ARQ - Assignment

ARQ includes support for a logical assignment of variables. If the variable is already bound, it acts like a filter, otherwise the value is assignment. This makes it position independent.

This involves is syntactic extension and is available is the query is parsed with language Syntax.syntaxARQ (which is the default).

See also SELECT expressions which is also a form of assignment.


The general form is:

LET ( variable := expression )

For example:

LET ( ?x := 2 )

{ ?x :name ?name .
  LET ( ?age2 := ?age - 21 )

Note: Assignment is “:=

Assignment Rules

ARQ assignment is single assignment, that is, once a variable is assigned a binding, then it can not be changed in the same query solution.

Only one LET expression per variable is allowed in a single scope.

The execution rules are:

  • If the expression does not evaluate (e.g. unbound variable in the expression), no assignment occurs and the query continues.
  • If the variable is unbound, and the expression evaluates, the variable is bound to the value.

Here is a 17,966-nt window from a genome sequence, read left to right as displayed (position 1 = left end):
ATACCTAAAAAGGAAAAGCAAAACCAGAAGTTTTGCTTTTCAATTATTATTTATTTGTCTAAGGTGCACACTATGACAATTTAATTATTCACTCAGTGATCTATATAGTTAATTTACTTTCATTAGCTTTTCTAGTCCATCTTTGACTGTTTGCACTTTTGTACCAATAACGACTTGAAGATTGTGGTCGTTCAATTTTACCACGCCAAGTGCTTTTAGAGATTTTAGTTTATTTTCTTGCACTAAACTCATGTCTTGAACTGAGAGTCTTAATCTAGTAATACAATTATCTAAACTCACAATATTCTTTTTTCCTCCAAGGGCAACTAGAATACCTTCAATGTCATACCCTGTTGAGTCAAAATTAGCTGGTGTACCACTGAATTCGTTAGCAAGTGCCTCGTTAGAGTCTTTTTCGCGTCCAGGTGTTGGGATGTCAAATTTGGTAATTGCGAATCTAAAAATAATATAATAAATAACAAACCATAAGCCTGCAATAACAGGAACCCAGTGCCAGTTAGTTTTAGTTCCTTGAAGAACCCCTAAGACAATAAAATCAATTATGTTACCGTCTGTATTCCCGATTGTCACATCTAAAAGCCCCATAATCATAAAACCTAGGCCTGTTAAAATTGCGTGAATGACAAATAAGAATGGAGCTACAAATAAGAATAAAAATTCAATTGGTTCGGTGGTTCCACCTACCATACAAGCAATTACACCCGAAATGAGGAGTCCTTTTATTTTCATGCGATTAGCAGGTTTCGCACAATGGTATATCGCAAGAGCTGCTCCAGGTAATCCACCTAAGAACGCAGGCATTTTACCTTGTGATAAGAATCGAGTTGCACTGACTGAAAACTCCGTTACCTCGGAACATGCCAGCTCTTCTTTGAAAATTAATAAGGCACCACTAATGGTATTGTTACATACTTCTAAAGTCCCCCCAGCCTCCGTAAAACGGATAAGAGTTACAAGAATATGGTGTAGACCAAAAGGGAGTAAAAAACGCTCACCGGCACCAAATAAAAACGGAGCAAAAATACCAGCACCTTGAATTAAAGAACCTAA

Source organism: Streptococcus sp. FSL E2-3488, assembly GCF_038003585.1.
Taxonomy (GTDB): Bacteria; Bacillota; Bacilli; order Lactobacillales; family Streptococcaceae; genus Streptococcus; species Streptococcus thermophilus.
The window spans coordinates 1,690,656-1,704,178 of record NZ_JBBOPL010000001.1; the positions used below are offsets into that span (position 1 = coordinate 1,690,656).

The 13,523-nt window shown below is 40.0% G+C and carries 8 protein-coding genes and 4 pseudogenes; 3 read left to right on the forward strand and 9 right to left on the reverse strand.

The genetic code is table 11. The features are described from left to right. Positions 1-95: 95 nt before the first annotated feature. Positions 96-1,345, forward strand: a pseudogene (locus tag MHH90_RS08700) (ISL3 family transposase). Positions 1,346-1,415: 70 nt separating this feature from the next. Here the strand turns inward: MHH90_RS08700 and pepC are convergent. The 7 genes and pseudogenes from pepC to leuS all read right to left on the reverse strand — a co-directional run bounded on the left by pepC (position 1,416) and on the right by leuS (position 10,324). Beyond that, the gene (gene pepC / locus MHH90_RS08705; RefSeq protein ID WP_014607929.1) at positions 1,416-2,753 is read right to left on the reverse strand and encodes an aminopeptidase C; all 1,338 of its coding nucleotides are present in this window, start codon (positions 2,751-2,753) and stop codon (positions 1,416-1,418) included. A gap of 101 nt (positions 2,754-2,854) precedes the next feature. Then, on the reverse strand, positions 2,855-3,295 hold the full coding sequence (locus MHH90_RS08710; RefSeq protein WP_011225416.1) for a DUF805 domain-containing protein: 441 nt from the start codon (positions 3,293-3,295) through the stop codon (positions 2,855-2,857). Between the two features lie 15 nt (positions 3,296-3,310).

• If the variable is bound to the same value as the expression evaluates, nothing happens and the query continues.
  • If the variable is bound to a different value as the expression evaluates, an error occurs and the current solution will be excluded from the results.

Note that “same value” means the same as applies to graph pattern matching, not to FILTER expressions. Some graph implementation only provide same-term graph pattern matching. FILTERs always do value-based comparisons for “=” for all graphs.


One use is to perform some calculation prior to forming the result graph in a CONSTRUCT query.

CONSTRUCT { ?x :lengthInCM ?cm }
   ?x :lengthInInches ?inch .
   LET ( ?cm := ?inches/2.54 )

Use with !BOUND

The OPTIONAL/!BOUND/FILTER idiom for performing limited negation of a pattern in SPARQL can be inconvenient because it requires a variable in the OPTIONAL to be assigned by pattern matching. Using a LET can make that easier; here, we assign to ?z (any value will do) to mark when the matching pattern included the OPTIONAL pattern.

Example: ?x with no “:p 1” triple:

  ?x a :FOO .
  OPTIONAL { ?x :p 1 . LET (?z := true) }
  FILTER ( !BOUND(?z) )

Note that negation is supported properly through the NOT EXISTS form.

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